Design

How AI music generators change the music industry

Have you imagined that artificial intelligence is capable of doing something very creative? Of course, we know that AI makes our routine tasks easier. It pushes the boundaries of machine-enabled functionalities in different industries. For example, AI can create human faces that look 100% real. But is it capable of composing music, for instance?

It came true because of AI music generators. Now AI can write music, and if you hear it, you can hardly tell if the computer created it or a human being. So let’s dig deeper to figure out the future of sound.

How do AI music generators work?

Most of those AI music generators rely on deep learning based on analyzing large amounts of data. You collect lots of music tracks, process them, and feed this data to artificial intelligence. Then the training starts. The first results would sound clumsy, just like me torturing a piano at the age of six. But it gets better with a lot of practice and professional supervision.

Knowing that every composition has a recognizable pattern, the process of creating doesn’t seem so magical anymore. Well, at least for the computers. Eventually, learning all the data needed, it can write its look-alike melodies.

And here is the trick. If you use just Elvis Presley’s music as training data, the result will sound somewhat like his songs. And if you use only Aretha Franklin’s albums to explain what music is to AI, then you’ll get something that will sound similar to her.

How does AI sound?

There is an enriched variety of such platforms. Provided with genre, artist, and lyrics as input, they output new music samples. I’ve checked many of them, and here are the three best AI music generators I’ve found.

Jukebox

Apart from others, Jukebox also produces songs with lyrics and vocals in addition to music. What’s more, it goes even further. Together with the OpenAI researchers, it creates music and vocals in the style of Katy Perry or Frank Sinatra. It sounds a little old-fashioned, as if you are listening to your grandfather’s record on his gramophone.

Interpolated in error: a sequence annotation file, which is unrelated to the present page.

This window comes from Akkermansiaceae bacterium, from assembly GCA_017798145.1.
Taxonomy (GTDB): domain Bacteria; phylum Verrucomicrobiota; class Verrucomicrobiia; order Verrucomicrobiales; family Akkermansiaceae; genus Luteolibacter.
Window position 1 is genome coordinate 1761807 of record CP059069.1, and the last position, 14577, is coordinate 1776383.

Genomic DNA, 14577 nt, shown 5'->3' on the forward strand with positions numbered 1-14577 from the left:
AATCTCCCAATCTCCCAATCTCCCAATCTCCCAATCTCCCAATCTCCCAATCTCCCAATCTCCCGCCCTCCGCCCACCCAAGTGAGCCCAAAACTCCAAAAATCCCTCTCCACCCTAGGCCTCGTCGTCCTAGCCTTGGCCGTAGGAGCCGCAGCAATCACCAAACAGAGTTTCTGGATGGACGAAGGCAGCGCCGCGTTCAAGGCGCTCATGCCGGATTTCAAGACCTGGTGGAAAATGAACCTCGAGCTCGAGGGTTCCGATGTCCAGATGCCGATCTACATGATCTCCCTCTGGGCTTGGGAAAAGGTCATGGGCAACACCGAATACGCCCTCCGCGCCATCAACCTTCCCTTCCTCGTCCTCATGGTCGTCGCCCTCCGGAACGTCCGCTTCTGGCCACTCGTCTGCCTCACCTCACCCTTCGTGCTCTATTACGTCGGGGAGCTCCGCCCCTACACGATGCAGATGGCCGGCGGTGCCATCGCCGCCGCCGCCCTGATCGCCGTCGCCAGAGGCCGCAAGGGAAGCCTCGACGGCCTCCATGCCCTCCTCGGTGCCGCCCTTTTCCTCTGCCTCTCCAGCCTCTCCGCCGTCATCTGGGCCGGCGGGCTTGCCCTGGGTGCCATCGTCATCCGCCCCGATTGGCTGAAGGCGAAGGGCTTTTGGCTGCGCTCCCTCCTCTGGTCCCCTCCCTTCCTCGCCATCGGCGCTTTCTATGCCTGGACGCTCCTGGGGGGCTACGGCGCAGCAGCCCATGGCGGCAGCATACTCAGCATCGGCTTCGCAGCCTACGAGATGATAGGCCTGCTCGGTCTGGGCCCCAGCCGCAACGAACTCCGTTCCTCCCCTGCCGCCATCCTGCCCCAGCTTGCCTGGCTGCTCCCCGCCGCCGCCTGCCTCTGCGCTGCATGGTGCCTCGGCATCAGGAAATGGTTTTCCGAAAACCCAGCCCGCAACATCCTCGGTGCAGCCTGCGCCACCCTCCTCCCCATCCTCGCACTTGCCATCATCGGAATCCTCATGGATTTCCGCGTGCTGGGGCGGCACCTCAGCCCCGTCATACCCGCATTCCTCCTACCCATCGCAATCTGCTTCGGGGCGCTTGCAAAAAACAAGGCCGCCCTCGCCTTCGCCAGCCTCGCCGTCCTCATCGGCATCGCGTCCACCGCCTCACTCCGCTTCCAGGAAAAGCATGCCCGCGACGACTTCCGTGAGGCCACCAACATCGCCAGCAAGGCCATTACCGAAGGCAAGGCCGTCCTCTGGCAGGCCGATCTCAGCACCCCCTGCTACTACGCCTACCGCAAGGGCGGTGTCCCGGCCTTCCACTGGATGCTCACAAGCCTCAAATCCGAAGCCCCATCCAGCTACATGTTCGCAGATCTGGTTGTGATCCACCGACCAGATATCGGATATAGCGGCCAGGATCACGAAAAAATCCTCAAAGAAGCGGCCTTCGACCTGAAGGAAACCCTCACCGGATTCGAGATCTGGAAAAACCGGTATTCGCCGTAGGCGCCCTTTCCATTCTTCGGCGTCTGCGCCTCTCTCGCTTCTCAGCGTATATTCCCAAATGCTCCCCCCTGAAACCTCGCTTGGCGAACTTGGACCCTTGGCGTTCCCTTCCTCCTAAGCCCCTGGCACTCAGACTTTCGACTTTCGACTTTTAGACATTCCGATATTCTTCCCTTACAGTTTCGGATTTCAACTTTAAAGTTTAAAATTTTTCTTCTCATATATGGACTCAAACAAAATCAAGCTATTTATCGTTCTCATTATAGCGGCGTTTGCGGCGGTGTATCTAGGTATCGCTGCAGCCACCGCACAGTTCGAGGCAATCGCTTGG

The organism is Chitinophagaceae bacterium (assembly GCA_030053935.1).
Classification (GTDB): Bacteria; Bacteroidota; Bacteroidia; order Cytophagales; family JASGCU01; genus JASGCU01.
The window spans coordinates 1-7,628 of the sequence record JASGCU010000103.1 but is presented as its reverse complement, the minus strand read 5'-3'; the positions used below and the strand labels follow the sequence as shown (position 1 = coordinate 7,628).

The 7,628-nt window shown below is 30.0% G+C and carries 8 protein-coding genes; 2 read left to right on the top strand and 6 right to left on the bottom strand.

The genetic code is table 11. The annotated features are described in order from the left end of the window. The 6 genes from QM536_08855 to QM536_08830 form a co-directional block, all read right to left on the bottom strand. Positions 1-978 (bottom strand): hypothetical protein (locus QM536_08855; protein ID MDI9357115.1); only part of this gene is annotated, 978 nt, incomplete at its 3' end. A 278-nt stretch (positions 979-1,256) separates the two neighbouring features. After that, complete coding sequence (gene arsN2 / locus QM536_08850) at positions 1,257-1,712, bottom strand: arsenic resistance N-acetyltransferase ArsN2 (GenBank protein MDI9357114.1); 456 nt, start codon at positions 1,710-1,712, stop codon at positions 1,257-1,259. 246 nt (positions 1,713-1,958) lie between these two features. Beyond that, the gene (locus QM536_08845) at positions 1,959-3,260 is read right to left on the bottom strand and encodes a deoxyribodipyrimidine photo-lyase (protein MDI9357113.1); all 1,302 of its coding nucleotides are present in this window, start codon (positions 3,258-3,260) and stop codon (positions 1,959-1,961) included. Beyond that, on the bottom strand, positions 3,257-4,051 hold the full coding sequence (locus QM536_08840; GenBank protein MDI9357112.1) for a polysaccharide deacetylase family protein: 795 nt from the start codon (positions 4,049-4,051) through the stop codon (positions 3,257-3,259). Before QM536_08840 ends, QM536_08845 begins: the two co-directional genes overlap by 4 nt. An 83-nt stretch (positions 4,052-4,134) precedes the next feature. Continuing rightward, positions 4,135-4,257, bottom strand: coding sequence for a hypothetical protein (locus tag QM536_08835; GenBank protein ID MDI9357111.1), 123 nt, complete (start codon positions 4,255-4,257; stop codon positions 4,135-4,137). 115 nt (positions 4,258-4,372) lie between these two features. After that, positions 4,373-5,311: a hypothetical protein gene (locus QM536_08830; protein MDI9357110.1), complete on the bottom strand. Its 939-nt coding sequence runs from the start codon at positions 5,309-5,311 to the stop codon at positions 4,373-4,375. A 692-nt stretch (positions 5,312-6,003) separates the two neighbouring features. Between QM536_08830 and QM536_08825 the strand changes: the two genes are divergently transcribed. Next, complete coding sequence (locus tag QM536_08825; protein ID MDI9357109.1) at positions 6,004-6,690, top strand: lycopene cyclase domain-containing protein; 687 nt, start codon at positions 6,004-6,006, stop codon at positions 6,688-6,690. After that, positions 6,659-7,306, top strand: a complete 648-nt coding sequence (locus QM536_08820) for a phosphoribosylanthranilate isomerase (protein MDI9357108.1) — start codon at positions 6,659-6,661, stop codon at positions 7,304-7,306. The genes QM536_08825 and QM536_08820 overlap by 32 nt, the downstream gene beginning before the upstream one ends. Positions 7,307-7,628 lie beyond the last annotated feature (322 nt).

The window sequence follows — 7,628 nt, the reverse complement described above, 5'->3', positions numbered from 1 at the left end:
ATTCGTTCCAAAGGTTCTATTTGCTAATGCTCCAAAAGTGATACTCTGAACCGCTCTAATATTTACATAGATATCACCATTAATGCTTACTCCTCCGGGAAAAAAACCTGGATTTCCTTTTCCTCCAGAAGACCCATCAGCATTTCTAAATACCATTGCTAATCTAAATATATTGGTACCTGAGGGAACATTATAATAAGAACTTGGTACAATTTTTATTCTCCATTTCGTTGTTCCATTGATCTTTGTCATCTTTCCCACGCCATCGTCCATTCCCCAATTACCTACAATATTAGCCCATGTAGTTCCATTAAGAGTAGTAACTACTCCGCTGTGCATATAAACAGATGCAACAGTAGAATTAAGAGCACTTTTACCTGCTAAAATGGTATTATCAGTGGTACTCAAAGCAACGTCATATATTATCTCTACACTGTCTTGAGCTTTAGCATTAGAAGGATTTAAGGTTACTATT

Evoke music

Evoke music allows you to create your piece of music by typing in keywords to a generative tool. All the system needs to know is a couple of things to make your perfect match. First, choose the mood, genre, instruments, and length of the future track. And then you get your tune.

Amper

This platform is similar to the previous one. However, Amper is one of the most reputable and easy-to-use platforms on the market. It builds tracks from pre-recorded samples. Then a user can change the tempo, instruments, or mood of the created song.

Can AI music generators replace musicians?

We’ve heard about the use of artificial intelligence in music production since the 90s. Back then, David Bowie helped develop the Verbasizer app. It used the words the person typed on a computer and randomly reordered them to create new combinations. So it could help to write lyrics.

Let’s ask David to explain it better:

It was an algorithm based on Bowie’s approach to writing music. And it didn’t work out back then. But now we’re talking about AI that works similar to how the human mind does. So, are we about to replace musicians? Is there enough of what we call ‘magic’?

Robert Laidlow, a British composer who used AI to create music for the BBC Philharmonic Orchestra, is skeptical about the AI-generated music:

“I’ve yet to hear a piece of AI-generated music that is either breathtakingly beautiful or very surprising”, — he says. Laidlow considers AI to be a musical assistant rather than a replacement for human composers.

In fact, these AI instruments open up new opportunities for musicians rather than replacing them. Sometimes it even can be not only fresh but also funny. For example, The Flaming Lips, Deeplocals, and Google’s Magenta team made it possible to play fruits like the piano!

Conclusion

As I’m a huge lover of live sound, such technologies scare me. But I also admit that artificial intelligence is fascinating. AI is made not to seize power or enslave us. Instead, it is a tool aiding the creative process or composing a piece without much musical knowledge.

Just imagine what a valuable assistant it might be. I’m sure that every musician can find it to be useful. It can be about composing lyrics, adding different instruments, or generating new music lines.

Sound impressive, doesn’t it? But we still need to figure out how to incorporate this into our day-to-day creative process. Meanwhile, people are still making amazing music to convey their feelings and stories. AI can’t do this sort of magic now, so I encourage you to enjoy the music created by humans for humans.

About the author: Lisa Zelenskaya, music producer at Fugue. Passionate about music and media. She explores new genres, styles, and musicians even in her spare time.

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